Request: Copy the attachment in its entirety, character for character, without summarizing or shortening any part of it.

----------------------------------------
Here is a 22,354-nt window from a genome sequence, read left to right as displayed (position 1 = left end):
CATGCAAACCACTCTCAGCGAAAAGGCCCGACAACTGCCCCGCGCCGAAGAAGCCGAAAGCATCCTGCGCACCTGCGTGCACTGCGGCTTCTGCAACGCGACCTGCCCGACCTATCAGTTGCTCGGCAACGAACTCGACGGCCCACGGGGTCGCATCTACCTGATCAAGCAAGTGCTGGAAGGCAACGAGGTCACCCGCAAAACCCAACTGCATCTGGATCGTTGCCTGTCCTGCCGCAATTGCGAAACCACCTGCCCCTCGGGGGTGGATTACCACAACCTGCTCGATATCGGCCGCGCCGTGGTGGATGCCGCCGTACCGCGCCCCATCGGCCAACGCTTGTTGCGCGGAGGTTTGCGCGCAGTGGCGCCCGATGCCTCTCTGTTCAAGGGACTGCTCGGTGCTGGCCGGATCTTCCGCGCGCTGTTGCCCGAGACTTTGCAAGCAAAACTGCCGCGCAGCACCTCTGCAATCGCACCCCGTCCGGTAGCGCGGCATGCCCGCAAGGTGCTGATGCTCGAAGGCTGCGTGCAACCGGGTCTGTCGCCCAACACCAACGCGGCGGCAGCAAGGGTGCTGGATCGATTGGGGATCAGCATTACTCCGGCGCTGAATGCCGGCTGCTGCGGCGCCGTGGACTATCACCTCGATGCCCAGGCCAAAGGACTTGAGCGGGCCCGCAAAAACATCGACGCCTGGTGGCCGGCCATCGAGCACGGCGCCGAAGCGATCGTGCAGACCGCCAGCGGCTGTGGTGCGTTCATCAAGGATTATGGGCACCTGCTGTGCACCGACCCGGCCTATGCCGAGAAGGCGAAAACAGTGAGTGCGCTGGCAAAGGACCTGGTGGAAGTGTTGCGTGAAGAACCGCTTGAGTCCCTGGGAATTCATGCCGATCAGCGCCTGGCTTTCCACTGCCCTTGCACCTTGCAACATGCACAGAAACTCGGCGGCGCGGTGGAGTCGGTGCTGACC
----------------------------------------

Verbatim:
Here is a 22,354-nt window from a genome sequence, read left to right as displayed (position 1 = left end):
CATGCAAACCACTCTCAGCGAAAAGGCCCGACAACTGCCCCGCGCCGAAGAAGCCGAAAGCATCCTGCGCACCTGCGTGCACTGCGGCTTCTGCAACGCGACCTGCCCGACCTATCAGTTGCTCGGCAACGAACTCGACGGCCCACGGGGTCGCATCTACCTGATCAAGCAAGTGCTGGAAGGCAACGAGGTCACCCGCAAAACCCAACTGCATCTGGATCGTTGCCTGTCCTGCCGCAATTGCGAAACCACCTGCCCCTCGGGGGTGGATTACCACAACCTGCTCGATATCGGCCGCGCCGTGGTGGATGCCGCCGTACCGCGCCCCATCGGCCAACGCTTGTTGCGCGGAGGTTTGCGCGCAGTGGCGCCCGATGCCTCTCTGTTCAAGGGACTGCTCGGTGCTGGCCGGATCTTCCGCGCGCTGTTGCCCGAGACTTTGCAAGCAAAACTGCCGCGCAGCACCTCTGCAATCGCACCCCGTCCGGTAGCGCGGCATGCCCGCAAGGTGCTGATGCTCGAAGGCTGCGTGCAACCGGGTCTGTCGCCCAACACCAACGCGGCGGCAGCAAGGGTGCTGGATCGATTGGGGATCAGCATTACTCCGGCGCTGAATGCCGGCTGCTGCGGCGCCGTGGACTATCACCTCGATGCCCAGGCCAAAGGACTTGAGCGGGCCCGCAAAAACATCGACGCCTGGTGGCCGGCCATCGAGCACGGCGCCGAAGCGATCGTGCAGACCGCCAGCGGCTGTGGTGCGTTCATCAAGGATTATGGGCACCTGCTGTGCACCGACCCGGCCTATGCCGAGAAGGCGAAAACAGTGAGTGCGCTGGCAAAGGACCTGGTGGAAGTGTTGCGTGAAGAACCGCTTGAGTCCCTGGGAATTCATGCCGATCAGCGCCTGGCTTTCCACTGCCCTTGCACCTTGCAACATGCACAGAAACTCGGCGGCGCGGTGGAGTCGGTGCTGACC